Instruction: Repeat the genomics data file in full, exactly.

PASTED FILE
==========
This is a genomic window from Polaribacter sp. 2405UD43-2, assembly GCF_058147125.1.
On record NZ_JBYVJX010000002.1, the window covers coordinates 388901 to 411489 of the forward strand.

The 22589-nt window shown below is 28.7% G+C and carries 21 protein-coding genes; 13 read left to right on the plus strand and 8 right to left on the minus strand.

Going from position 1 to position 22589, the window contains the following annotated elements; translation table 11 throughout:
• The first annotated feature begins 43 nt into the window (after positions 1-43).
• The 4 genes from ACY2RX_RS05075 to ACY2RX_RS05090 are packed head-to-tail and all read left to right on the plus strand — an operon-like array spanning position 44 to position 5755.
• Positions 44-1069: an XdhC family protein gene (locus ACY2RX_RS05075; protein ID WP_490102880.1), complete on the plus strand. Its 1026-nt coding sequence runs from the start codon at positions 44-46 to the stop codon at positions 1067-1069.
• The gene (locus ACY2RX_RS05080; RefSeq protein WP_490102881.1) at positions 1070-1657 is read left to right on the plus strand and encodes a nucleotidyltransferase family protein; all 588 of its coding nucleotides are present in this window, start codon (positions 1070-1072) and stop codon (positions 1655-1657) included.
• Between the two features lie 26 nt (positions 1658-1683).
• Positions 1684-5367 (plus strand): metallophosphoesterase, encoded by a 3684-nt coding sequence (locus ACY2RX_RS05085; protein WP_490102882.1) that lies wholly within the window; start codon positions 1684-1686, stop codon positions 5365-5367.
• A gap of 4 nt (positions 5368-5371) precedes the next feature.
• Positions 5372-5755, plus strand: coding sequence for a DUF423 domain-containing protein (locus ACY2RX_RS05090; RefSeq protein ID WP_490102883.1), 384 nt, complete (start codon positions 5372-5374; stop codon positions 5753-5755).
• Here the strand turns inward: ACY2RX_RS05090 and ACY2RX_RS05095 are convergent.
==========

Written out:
This is a genomic window from Polaribacter sp. 2405UD43-2, assembly GCF_058147125.1.
On record NZ_JBYVJX010000002.1, the window covers coordinates 388901 to 411489 of the forward strand.

The 22589-nt window shown below is 28.7% G+C and carries 21 protein-coding genes; 13 read left to right on the plus strand and 8 right to left on the minus strand.

Going from position 1 to position 22589, the window contains the following annotated elements; translation table 11 throughout:
• The first annotated feature begins 43 nt into the window (after positions 1-43).
• The 4 genes from ACY2RX_RS05075 to ACY2RX_RS05090 are packed head-to-tail and all read left to right on the plus strand — an operon-like array spanning position 44 to position 5755.
• Positions 44-1069: an XdhC family protein gene (locus ACY2RX_RS05075; protein ID WP_490102880.1), complete on the plus strand. Its 1026-nt coding sequence runs from the start codon at positions 44-46 to the stop codon at positions 1067-1069.
• The gene (locus ACY2RX_RS05080; RefSeq protein WP_490102881.1) at positions 1070-1657 is read left to right on the plus strand and encodes a nucleotidyltransferase family protein; all 588 of its coding nucleotides are present in this window, start codon (positions 1070-1072) and stop codon (positions 1655-1657) included.
• Between the two features lie 26 nt (positions 1658-1683).
• Positions 1684-5367 (plus strand): metallophosphoesterase, encoded by a 3684-nt coding sequence (locus ACY2RX_RS05085; protein WP_490102882.1) that lies wholly within the window; start codon positions 1684-1686, stop codon positions 5365-5367.
• A gap of 4 nt (positions 5368-5371) precedes the next feature.
• Positions 5372-5755, plus strand: coding sequence for a DUF423 domain-containing protein (locus ACY2RX_RS05090; RefSeq protein ID WP_490102883.1), 384 nt, complete (start codon positions 5372-5374; stop codon positions 5753-5755).
• Here the strand turns inward: ACY2RX_RS05090 and ACY2RX_RS05095 are convergent.